Julian Cope presents Head Heritage

The Cure - Faith

The Cure
Faith


Released 1981 on Fiction
Reviewed by Lawrence, 10/01/2004ce


The only other album by this band that had been reviewed on this site was Pornography, so I thought I would discuss another Cure album worthy of discussion...

Of course now that the Cure have become pop-stars -- though they threaten to retire ad nauseum -- they are mostly a subject of ridicule. That they are the most absurd characature of 'goth' in spite of their efforts to evade such a pigeonhole. And that Robert Smith is now obese, wears smudgy lipstick and admits to excessive drinking. When most people think of the Cure they say "Oh, that's Fat Bob!" Shame...

I my opinion the first four Cure albums stands up well next to their contemporaries. Pornography is the one most remembered, as it is a disturbing document of depressive psychosis. Faith came before, and is merely depressive but exceptionally realised.

This was usually derided as an attempt to hop on the Joy Division/gloom-rock bandwagon. The lyrics aren't cheery and the drums have that Stephen Morris inspired metronomic style. Then again I remember a review saying this album was influenced by Neu, which I don't see at all...

But it's interesting to note how developed Smith's singing voice is here. Previously he wasn't known for his vocal ability but his Cockney drawl was one of the things that endeared fans of his group. On this album his voice reaches ripe overtones and is much more expressive.

It starts out restrained enough with "The Holy Hour" -- much of the album seems to have religious themes. Simon Gallup's bass is quite heavy here. "Primary" is the best known song with that metronome JD beat, as I mentioned before. Smith does some interesting word-play: "The very first time I saw your face I thought of this song and quickly changed the tune." Also interesting reference to "sleeping children in their rooms." Does Smith suggest innocence lost?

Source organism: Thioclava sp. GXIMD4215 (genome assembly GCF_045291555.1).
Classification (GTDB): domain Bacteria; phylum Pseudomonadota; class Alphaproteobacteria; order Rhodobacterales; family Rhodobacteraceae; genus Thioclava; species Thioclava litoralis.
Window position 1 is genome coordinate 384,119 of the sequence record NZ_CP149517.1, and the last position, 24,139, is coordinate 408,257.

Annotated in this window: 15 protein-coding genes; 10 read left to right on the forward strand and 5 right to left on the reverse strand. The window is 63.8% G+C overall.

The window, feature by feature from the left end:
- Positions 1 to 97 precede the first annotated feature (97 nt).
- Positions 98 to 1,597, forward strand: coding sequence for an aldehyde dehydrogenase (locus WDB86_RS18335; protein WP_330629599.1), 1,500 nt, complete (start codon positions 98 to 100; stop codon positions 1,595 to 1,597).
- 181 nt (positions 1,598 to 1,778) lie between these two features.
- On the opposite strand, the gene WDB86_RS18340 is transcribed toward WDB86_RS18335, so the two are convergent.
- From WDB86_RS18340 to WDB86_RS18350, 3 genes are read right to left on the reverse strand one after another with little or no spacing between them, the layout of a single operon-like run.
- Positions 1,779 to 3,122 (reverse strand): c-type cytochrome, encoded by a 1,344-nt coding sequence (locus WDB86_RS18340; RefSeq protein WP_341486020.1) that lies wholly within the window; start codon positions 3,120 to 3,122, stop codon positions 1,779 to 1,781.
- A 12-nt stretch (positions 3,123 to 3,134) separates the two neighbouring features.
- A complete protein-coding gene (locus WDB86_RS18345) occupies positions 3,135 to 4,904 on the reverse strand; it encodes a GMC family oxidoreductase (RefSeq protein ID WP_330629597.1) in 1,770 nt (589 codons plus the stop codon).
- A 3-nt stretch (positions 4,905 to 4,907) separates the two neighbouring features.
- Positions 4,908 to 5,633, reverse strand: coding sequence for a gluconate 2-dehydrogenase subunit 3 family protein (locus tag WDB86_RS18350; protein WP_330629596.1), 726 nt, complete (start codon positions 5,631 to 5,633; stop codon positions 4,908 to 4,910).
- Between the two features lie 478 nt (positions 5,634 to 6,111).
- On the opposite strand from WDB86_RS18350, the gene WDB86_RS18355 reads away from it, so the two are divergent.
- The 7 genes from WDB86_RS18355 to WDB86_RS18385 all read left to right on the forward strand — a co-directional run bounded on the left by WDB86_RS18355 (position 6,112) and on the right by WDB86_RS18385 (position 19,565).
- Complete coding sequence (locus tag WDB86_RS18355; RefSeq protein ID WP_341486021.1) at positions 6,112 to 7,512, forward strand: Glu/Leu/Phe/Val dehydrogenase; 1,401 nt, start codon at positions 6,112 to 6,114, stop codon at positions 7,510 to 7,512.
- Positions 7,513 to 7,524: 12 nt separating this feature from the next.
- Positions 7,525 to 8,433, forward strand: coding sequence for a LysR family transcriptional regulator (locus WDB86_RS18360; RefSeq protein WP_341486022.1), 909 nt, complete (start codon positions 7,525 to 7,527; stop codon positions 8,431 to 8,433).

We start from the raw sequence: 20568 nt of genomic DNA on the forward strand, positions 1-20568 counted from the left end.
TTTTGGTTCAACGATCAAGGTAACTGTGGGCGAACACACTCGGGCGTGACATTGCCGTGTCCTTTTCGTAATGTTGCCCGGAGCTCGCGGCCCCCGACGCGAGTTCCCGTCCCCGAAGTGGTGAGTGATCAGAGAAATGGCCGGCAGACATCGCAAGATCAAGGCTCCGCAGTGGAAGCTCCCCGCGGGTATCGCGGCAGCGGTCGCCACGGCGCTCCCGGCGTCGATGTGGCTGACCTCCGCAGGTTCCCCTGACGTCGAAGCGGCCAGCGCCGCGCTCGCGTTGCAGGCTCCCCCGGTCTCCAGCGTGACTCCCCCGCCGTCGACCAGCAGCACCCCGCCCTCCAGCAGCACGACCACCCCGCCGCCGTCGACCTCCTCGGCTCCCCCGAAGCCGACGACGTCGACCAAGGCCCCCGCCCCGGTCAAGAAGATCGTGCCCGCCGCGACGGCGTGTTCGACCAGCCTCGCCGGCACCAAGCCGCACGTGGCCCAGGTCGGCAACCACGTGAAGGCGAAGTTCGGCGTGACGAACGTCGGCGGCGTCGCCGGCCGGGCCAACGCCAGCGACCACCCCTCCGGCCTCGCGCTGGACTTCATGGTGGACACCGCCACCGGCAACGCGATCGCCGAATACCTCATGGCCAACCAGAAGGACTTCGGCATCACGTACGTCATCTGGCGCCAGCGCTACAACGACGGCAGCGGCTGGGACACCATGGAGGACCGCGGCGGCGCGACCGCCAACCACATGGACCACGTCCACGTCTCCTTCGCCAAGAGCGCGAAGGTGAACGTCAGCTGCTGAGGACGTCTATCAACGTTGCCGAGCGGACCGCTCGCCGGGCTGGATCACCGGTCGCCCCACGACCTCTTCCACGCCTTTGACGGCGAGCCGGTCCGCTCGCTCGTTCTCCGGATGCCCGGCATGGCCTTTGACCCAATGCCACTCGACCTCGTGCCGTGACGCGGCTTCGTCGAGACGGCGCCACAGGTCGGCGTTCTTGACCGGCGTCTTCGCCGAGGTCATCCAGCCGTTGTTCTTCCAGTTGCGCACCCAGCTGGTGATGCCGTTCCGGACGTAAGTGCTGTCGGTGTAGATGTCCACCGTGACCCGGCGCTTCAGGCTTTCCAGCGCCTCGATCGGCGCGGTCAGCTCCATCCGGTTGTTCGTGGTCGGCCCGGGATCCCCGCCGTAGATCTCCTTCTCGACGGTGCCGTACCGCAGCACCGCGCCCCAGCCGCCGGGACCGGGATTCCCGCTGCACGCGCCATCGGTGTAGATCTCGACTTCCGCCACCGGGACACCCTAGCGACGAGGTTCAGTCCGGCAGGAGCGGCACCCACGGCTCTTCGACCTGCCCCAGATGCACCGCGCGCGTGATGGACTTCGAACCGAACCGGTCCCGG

"Other Voices" has another thick bassline with Smith's familiar flamenco-guitar motifs. "All Cats Are Grey" is more atmospheric with no guitar and mostly synth. What little lyrics there are seem vague, but the stray piano notes at the end are reflective and enigmatic.

"The Funeral Party" is also mainly synth-oriented and as lyrically grim as the title suggests. Ineresting that Smith mostly uses major chords here, but it could be that he didn't know how to play minor chords. "Doubt" sounds like it could've came from the first album, but the lyrics point the way to tragic denounment of Pornography, with the line "Knowing I'll murder you again tonight."

"The Drowning Man" is the best song in my opinion. The guitar sounds a bit sinister and Smith seems honest about how he feels: "I wish this wasn't true I wish this could've been a story." I've always connected with songs -- metaphorically or not -- about drowning for some reason. Maybe because I'm a water sign?

The closer is the title track. (The first four Cure albums always seemed to have the title track as last.) Seems improv, but perhaps not. The guitar and bass seem to play some sort of modal scale. I remember Smith would say this song is about drugs. Does that explain the line "The party just gets better and better"? Of course no-one is enjoying themselves much, as another line is "Brace me like a child christened in blood."

Anyways, it's easy to overlook how great the Cure were before they became the stadium version of goth.


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